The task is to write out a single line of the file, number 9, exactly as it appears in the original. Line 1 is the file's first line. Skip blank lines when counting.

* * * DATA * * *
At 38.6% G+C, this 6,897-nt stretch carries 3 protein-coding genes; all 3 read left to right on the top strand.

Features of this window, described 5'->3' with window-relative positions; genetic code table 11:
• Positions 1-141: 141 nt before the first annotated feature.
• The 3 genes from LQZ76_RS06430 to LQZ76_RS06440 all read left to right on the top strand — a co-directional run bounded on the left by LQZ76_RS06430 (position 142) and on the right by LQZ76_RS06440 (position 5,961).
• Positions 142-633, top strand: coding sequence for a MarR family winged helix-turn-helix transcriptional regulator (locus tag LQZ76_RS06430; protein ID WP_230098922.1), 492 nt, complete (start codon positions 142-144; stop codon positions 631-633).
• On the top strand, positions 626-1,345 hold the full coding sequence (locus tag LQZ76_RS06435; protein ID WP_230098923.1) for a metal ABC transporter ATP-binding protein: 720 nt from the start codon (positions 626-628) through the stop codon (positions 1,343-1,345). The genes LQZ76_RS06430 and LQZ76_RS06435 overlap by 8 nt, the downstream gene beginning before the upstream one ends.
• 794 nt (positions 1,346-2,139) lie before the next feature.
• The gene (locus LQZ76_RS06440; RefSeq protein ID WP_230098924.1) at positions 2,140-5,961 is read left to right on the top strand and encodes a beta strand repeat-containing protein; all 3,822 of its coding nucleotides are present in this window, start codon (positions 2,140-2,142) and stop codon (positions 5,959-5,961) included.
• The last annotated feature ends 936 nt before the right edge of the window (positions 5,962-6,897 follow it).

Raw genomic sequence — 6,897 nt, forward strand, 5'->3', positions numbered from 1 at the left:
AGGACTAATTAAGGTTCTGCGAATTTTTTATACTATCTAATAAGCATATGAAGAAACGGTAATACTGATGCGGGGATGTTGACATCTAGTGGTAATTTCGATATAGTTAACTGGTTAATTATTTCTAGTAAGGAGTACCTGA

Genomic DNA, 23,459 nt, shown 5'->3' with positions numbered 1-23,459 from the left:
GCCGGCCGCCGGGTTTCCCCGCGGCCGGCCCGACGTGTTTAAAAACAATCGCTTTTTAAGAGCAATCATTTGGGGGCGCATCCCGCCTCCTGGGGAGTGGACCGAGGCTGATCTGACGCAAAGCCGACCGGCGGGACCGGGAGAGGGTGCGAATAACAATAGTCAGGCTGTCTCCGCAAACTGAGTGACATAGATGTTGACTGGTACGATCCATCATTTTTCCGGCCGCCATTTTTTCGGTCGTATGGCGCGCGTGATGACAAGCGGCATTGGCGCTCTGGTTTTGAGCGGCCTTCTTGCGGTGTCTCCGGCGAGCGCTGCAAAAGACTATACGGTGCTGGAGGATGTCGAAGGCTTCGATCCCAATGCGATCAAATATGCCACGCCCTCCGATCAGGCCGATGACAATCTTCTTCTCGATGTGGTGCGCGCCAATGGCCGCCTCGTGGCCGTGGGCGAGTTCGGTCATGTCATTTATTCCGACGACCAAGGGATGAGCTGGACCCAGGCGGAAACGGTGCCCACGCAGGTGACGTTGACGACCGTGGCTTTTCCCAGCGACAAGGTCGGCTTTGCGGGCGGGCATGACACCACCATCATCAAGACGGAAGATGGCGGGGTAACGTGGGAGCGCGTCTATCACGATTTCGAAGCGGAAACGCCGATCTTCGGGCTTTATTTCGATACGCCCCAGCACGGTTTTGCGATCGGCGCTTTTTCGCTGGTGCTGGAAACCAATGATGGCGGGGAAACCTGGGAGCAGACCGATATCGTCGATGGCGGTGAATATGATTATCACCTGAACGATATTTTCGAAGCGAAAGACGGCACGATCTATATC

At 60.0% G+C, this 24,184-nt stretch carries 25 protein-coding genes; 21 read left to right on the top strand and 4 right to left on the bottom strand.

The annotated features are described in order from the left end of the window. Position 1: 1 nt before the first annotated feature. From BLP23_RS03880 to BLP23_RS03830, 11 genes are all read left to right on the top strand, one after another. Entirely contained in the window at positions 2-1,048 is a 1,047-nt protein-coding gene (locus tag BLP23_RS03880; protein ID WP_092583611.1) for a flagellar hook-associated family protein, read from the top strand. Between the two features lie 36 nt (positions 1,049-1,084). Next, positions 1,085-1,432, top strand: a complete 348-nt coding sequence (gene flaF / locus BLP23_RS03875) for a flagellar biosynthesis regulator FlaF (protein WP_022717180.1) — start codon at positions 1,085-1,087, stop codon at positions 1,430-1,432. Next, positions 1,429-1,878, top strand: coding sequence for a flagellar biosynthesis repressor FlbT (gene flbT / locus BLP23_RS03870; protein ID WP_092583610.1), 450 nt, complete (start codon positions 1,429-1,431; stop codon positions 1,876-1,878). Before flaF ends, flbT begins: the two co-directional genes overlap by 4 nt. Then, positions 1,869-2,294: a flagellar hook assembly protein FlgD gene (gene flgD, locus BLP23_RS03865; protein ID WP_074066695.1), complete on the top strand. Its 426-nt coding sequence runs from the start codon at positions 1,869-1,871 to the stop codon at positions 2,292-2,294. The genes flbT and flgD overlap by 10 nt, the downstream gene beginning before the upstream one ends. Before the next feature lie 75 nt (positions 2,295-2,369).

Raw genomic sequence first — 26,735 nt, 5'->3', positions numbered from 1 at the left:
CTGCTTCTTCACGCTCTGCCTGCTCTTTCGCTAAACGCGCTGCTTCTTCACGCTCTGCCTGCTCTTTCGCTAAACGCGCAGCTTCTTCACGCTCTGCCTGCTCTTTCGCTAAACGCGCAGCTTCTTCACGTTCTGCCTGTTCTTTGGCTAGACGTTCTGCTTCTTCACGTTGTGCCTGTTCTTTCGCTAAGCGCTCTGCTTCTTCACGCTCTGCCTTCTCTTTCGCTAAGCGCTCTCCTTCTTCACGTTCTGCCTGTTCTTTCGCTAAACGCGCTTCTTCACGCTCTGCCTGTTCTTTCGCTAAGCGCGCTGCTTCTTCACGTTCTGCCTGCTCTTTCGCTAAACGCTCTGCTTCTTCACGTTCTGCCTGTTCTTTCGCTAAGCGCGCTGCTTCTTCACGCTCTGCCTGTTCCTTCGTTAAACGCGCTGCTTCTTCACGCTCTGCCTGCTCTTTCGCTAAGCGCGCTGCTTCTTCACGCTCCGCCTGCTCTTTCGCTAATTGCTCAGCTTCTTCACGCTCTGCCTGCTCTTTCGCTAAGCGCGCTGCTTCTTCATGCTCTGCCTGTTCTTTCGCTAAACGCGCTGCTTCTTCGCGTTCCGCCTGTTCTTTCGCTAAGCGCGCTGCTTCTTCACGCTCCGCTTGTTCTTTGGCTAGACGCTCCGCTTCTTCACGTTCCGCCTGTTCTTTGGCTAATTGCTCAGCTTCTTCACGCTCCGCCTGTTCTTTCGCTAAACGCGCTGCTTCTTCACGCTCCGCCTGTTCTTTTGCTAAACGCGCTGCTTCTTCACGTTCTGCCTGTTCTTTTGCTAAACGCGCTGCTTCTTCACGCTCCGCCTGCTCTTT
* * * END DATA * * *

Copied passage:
• The last annotated feature ends 936 nt before the right edge of the window (positions 5,962-6,897 follow it).